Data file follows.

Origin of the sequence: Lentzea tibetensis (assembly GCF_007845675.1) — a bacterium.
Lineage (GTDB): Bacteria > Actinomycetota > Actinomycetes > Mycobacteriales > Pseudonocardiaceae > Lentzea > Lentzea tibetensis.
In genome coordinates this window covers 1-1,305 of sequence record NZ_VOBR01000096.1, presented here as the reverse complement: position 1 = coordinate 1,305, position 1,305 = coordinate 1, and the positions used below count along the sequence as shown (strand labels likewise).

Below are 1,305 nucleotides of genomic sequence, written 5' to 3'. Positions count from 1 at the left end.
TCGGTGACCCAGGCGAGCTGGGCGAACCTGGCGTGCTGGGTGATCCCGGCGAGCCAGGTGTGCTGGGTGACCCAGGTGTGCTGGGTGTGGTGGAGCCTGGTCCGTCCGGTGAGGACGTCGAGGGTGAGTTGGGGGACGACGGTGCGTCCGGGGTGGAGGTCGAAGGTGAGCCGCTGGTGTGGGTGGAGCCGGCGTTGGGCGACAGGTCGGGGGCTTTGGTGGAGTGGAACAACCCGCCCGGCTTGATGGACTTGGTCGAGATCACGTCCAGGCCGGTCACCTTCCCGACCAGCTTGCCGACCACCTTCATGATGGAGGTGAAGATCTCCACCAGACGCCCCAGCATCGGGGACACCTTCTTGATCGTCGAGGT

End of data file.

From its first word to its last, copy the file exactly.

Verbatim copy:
Origin of the sequence: Lentzea tibetensis (assembly GCF_007845675.1) — a bacterium.
Lineage (GTDB): Bacteria > Actinomycetota > Actinomycetes > Mycobacteriales > Pseudonocardiaceae > Lentzea > Lentzea tibetensis.
In genome coordinates this window covers 1-1,305 of sequence record NZ_VOBR01000096.1, presented here as the reverse complement: position 1 = coordinate 1,305, position 1,305 = coordinate 1, and the positions used below count along the sequence as shown (strand labels likewise).

Below are 1,305 nucleotides of genomic sequence, written 5' to 3'. Positions count from 1 at the left end.
TCGGTGACCCAGGCGAGCTGGGCGAACCTGGCGTGCTGGGTGATCCCGGCGAGCCAGGTGTGCTGGGTGACCCAGGTGTGCTGGGTGTGGTGGAGCCTGGTCCGTCCGGTGAGGACGTCGAGGGTGAGTTGGGGGACGACGGTGCGTCCGGGGTGGAGGTCGAAGGTGAGCCGCTGGTGTGGGTGGAGCCGGCGTTGGGCGACAGGTCGGGGGCTTTGGTGGAGTGGAACAACCCGCCCGGCTTGATGGACTTGGTCGAGATCACGTCCAGGCCGGTCACCTTCCCGACCAGCTTGCCGACCACCTTCATGATGGAGGTGAAGATCTCCACCAGACGCCCCAGCATCGGGGACACCTTCTTGATCGTCGAGGT